L.A. Venture Capital Firm MarsBio Scrambles to Secure Cash, Resources for Coronavirus Vaccines, Test Kits
Rachel Uranga covers the intersection of business, technology and culture. She is a former Mexico-based market correspondent at Reuters and has worked for several Southern California news outlets, including the Los Angeles Business Journal and the Los Angeles Daily News. She has covered everything from IPOs to immigration. Uranga is a graduate of the Columbia School of Journalism and California State University Northridge. A Los Angeles native, she lives with her husband, son and their felines.
The terrifying stories of Italian doctors running low on respirators as COVID-19 patients overwhelmed hospitals inspired Joe Wilson, a partner at bioscience venture capital fund MarsBio, to create a way to quickly fund new coronavirus' vaccines, testing kits and other lifesaving ideas.
Over the last week, the fund launched by Soylent Nutrition co-founder and biohacker Rob Rhinehart, has fielded more than a dozen calls and made connections with startups and scientists that have ideas about how to quickly combat the spread of the deadly virus.
One of those known as Curative Inc., led by Fred Turner, has already set up shop in San Dimas and is now ramping up production of testing kits thanks to the connection.
"The stories felt like they couldn't possibly be real as they were so horrific, and yet they kept coming," Wilson said. "There are crises all the time, but I felt like this is one that we can do something and contribute to."
This week, MarsBio posted a call for proposals to those working on research or an idea that would combat the fast-spreading virus, particularly through vaccine development, public safety and prevention, treatment and operational response. The effort is not a venture fund, rather the group is looking for backers for individual projects that can address the pandemic.
"We think we can have a pretty big impact and we are seeing it already," he said.
The idea behind the group is to vet those ideas that can make the highest impact and then help them get funding — whether it be through grants, government, individuals or other sources like connecting them with operational help.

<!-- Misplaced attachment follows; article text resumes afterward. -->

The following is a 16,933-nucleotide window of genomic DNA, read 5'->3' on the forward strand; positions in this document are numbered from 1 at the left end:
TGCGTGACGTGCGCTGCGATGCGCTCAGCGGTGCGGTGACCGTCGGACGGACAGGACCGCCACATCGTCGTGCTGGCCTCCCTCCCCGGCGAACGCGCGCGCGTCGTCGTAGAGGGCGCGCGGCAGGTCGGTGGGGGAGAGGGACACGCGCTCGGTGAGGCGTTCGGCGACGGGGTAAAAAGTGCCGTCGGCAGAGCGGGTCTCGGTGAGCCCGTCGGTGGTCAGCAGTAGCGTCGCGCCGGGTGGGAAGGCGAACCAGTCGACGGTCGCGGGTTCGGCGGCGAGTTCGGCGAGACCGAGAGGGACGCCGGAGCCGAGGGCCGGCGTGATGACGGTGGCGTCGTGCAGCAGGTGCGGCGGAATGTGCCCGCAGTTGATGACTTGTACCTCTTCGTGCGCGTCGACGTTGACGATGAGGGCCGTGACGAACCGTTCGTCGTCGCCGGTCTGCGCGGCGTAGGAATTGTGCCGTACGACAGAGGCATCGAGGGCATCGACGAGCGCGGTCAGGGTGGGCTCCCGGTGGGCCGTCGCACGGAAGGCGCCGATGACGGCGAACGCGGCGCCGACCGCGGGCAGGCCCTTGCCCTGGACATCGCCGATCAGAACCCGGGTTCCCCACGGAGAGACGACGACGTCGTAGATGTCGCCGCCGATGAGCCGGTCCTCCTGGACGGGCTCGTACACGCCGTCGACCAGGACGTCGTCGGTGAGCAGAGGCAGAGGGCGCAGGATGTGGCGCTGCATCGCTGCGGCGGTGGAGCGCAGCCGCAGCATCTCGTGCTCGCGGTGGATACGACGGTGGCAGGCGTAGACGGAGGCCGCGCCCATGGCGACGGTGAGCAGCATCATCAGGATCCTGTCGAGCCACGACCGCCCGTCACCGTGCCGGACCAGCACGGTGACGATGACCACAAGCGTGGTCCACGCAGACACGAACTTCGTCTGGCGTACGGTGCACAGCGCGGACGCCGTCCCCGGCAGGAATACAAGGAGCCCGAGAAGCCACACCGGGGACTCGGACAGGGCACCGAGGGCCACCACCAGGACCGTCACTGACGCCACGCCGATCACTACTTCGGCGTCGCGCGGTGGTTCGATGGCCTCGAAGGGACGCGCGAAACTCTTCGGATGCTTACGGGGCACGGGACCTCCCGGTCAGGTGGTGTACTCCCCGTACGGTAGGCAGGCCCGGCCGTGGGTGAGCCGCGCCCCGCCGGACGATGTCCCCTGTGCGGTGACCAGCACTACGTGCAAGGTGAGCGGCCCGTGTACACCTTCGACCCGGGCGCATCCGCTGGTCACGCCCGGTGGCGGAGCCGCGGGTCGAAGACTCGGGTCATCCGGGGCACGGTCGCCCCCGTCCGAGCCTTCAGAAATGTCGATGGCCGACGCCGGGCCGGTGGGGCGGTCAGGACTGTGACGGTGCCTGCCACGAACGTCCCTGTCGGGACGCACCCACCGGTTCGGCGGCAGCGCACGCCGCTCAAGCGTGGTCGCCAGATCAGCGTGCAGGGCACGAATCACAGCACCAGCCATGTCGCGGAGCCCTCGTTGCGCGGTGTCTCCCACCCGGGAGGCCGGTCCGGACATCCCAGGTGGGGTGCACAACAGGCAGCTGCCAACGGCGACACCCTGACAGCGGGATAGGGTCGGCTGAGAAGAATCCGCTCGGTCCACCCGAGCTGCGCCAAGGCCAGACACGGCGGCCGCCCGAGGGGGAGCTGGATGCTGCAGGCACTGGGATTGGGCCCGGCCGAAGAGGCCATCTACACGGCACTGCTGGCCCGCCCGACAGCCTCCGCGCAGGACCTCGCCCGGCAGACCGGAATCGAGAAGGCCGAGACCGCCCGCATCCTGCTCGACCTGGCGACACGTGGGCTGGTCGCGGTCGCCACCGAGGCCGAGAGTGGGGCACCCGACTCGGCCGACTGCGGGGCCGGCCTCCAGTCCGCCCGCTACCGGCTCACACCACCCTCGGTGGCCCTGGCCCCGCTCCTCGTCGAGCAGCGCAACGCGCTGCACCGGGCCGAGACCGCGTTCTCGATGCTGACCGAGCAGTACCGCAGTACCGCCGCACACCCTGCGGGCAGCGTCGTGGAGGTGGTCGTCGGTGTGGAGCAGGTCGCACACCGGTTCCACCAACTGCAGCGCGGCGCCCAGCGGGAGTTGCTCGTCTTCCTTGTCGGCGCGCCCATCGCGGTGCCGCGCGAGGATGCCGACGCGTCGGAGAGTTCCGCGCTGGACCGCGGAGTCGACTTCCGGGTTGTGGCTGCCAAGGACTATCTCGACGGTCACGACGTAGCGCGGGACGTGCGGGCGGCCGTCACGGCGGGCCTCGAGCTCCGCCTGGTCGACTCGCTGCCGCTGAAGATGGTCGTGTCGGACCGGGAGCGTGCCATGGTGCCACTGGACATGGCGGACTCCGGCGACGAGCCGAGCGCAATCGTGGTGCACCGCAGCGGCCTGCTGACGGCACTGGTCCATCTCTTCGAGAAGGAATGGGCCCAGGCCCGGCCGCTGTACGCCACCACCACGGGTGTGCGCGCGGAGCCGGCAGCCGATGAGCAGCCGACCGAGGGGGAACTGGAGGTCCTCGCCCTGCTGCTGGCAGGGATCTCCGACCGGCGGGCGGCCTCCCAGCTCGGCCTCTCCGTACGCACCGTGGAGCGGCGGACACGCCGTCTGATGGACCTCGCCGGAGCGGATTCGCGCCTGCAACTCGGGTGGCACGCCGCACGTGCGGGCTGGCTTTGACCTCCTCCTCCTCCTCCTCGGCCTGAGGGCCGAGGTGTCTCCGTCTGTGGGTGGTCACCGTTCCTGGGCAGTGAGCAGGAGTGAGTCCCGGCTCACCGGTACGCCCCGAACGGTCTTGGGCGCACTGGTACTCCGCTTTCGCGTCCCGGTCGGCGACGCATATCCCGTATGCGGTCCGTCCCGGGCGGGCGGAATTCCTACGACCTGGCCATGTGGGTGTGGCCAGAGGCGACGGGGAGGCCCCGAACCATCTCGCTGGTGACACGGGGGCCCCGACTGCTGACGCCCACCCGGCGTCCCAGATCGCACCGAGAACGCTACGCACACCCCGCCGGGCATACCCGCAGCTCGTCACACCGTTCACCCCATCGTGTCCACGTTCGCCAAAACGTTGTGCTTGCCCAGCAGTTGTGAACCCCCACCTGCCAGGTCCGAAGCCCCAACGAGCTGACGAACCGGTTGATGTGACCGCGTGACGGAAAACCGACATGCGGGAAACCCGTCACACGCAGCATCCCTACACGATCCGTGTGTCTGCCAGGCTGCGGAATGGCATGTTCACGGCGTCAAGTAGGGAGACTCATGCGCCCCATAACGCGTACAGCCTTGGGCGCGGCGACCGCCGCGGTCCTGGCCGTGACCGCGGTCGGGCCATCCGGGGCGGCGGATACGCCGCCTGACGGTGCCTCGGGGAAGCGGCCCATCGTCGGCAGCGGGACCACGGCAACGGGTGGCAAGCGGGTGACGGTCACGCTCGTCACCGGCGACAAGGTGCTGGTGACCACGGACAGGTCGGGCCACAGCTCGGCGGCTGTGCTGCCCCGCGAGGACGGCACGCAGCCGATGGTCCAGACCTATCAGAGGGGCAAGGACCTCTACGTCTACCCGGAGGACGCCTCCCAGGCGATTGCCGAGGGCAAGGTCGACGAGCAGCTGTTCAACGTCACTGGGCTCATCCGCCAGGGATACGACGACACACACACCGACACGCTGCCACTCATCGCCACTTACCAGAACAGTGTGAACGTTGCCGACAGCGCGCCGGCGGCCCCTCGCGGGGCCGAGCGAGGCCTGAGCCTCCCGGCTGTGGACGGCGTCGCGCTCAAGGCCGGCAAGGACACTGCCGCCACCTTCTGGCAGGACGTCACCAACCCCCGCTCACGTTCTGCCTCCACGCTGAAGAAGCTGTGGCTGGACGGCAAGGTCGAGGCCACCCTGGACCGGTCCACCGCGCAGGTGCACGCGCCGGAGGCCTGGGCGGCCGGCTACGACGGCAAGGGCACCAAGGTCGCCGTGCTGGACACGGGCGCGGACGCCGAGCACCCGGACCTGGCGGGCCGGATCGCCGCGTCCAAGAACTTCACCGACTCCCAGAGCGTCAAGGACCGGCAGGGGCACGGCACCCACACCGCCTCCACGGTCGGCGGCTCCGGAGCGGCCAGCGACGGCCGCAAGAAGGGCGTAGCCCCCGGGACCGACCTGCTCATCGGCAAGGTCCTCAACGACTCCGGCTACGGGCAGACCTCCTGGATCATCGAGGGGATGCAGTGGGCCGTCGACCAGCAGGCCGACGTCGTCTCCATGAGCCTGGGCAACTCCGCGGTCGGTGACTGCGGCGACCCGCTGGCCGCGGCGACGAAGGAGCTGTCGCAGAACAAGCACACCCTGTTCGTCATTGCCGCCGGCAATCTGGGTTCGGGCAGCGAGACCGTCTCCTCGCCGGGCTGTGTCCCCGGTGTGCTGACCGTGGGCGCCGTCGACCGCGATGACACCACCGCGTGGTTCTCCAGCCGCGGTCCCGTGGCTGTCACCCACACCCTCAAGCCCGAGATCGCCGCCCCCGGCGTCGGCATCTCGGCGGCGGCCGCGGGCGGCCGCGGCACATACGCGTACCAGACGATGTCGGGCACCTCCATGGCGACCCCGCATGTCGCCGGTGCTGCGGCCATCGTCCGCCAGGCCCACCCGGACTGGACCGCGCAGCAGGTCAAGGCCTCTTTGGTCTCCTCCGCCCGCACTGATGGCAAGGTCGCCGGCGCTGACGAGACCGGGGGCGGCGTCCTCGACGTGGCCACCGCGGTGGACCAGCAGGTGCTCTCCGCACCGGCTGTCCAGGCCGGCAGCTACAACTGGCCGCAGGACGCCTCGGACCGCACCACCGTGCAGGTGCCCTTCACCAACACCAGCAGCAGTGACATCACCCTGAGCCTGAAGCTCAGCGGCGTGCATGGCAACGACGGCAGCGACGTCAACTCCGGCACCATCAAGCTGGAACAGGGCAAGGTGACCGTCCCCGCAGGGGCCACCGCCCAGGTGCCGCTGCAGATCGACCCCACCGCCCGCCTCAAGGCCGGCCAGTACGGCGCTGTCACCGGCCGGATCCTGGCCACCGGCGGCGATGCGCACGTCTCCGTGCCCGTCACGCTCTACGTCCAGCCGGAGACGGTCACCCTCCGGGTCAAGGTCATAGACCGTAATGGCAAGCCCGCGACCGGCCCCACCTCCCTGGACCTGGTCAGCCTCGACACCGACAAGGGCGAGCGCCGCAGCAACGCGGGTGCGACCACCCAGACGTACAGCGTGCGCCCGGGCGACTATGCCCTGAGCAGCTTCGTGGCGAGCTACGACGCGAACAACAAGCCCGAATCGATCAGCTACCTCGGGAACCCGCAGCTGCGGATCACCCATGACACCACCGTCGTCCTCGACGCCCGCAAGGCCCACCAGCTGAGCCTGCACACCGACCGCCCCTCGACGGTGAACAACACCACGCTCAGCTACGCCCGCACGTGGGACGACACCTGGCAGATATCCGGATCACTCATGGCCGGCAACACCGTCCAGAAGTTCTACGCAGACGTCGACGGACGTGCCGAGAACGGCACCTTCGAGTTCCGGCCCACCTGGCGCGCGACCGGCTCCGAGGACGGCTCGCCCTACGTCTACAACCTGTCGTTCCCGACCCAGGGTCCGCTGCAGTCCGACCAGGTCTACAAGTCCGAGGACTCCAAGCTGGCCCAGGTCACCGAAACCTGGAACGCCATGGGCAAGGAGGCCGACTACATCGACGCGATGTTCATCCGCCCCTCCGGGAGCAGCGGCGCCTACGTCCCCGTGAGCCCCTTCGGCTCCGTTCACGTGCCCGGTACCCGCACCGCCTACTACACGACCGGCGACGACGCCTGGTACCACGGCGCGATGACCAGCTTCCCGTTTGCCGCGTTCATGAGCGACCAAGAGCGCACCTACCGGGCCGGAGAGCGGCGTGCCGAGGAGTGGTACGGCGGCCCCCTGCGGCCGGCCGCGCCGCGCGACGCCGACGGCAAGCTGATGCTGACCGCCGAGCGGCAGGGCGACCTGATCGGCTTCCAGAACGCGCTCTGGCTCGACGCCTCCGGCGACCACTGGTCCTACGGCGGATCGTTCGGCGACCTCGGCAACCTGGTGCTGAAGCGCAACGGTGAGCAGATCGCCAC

"Even a million dollars from these sources could have an outsize impact on COVID-19 outcomes," Wilson said.
Earlier this week, Bill & Melinda Gates Foundation announced a $125 million effort with Wellcome and Mastercard to form the COVID-19 Therapeutics Accelerator, to find potential treatments. The firm hopes to tap into that new wave of new funding, as the world scrambles to stem the crisis and businesses search for solutions.
To vet the ideas, MarsBio will be bring on other academics, scientists, epidemiologists, clinicians and people outside the firm's core expertise.
"We take a very science-first lead," said general partner Llewellyn Cox, founder of LabLaunch which helps connect early state companies with lab space.
All the partners are trained scientists and entrepreneurs, noted Cox, who holds a doctorate in molecular and cell biology. And the firm, which backs early-stage bioscience companies in Southern California, boasts deep connections in Southern California's lab community.
Through those contacts, Cox put Curative in touch with KorvaLabs, where the Bay area company is now accelerating production of saliva test kits for the novel coronavirus. And the firm is helping Curative raise $800,000 and bulk up its workforce as the company ramps up their output.
"The best case scenario is we put a lot of time and energy into this, we highlight some really good ideas. It turns out to be less of an impact than you expect," Wilson said. "We don't think that's gonna happen. We think it is going to be bad. Hopefully, we can provide some scientific and some some operational support to make life a little bit easier."
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Minutes into filling out my absentee ballot last week, I was momentarily distracted by my dog Seamus. A moment later, I realized in horror that I was filling in the wrong bubble — accidentally voting "no" on a ballot measure that I meant to vote "yes" on.
It was only a few ink marks, but it was noticeable enough. Trying to fix my mistake, I darkly and fully filled in the correct circle and then, as if testifying to an error on a check, put my initials next to the one I wanted.
Then I worried. As a reporter who has previously covered election security for years, I went on a mini-quest trying to understand how a small mistake can have larger repercussions.
As Los Angeles County's 5.6 million registered voters all receive ballots at home for the first time, I knew my experience could not be unique. But I wondered, would my vote count? Or would my entire ballot now be discarded?
My distractingly sweet dog, Seamus.
Photo by Tami Abdollah
GoodRx earned dot.LA's top 2020 Startup award on Wednesday, beating out the popular sneaker reseller GOAT, the meditation application Headspace, mobile gamer Scopely and viral-video app TikTok.
"GoodRx started in Los Angeles, and will always be a Los Angeles-based company," said co-CEO Doug Hirsch. "We're so excited about the support we've received over the last decade from both entrepreneurs and investors and just incredible people that make up the ecosystem here in California and specifically in Los Angeles."